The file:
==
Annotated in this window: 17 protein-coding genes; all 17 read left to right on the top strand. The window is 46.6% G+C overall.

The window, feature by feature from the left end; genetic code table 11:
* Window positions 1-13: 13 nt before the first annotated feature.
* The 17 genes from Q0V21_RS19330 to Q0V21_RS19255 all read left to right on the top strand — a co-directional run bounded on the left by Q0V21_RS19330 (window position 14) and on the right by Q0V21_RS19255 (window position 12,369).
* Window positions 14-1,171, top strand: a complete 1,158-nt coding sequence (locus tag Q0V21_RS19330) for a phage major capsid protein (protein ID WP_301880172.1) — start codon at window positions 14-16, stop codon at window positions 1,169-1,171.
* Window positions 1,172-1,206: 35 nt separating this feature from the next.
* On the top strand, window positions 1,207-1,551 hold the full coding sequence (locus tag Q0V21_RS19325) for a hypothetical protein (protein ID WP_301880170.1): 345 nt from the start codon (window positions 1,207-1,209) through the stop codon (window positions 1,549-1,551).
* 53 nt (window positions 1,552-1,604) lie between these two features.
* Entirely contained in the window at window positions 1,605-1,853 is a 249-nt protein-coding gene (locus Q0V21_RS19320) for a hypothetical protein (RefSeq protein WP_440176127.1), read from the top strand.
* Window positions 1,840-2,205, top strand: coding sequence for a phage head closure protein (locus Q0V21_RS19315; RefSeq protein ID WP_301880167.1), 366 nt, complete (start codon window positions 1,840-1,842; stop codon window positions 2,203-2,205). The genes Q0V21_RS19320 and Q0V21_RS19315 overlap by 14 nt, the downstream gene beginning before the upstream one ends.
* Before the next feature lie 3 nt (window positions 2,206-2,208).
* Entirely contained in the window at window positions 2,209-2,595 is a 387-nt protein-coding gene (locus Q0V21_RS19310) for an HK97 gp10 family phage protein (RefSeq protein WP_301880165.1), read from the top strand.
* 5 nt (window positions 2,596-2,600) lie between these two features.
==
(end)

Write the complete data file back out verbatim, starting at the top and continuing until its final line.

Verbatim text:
Annotated in this window: 17 protein-coding genes; all 17 read left to right on the top strand. The window is 46.6% G+C overall.

The window, feature by feature from the left end; genetic code table 11:
* Window positions 1-13: 13 nt before the first annotated feature.
* The 17 genes from Q0V21_RS19330 to Q0V21_RS19255 all read left to right on the top strand — a co-directional run bounded on the left by Q0V21_RS19330 (window position 14) and on the right by Q0V21_RS19255 (window position 12,369).
* Window positions 14-1,171, top strand: a complete 1,158-nt coding sequence (locus tag Q0V21_RS19330) for a phage major capsid protein (protein ID WP_301880172.1) — start codon at window positions 14-16, stop codon at window positions 1,169-1,171.
* Window positions 1,172-1,206: 35 nt separating this feature from the next.
* On the top strand, window positions 1,207-1,551 hold the full coding sequence (locus tag Q0V21_RS19325) for a hypothetical protein (protein ID WP_301880170.1): 345 nt from the start codon (window positions 1,207-1,209) through the stop codon (window positions 1,549-1,551).
* 53 nt (window positions 1,552-1,604) lie between these two features.
* Entirely contained in the window at window positions 1,605-1,853 is a 249-nt protein-coding gene (locus Q0V21_RS19320) for a hypothetical protein (RefSeq protein WP_440176127.1), read from the top strand.
* Window positions 1,840-2,205, top strand: coding sequence for a phage head closure protein (locus Q0V21_RS19315; RefSeq protein ID WP_301880167.1), 366 nt, complete (start codon window positions 1,840-1,842; stop codon window positions 2,203-2,205). The genes Q0V21_RS19320 and Q0V21_RS19315 overlap by 14 nt, the downstream gene beginning before the upstream one ends.
* Before the next feature lie 3 nt (window positions 2,206-2,208).
* Entirely contained in the window at window positions 2,209-2,595 is a 387-nt protein-coding gene (locus Q0V21_RS19310) for an HK97 gp10 family phage protein (RefSeq protein WP_301880165.1), read from the top strand.
* 5 nt (window positions 2,596-2,600) lie between these two features.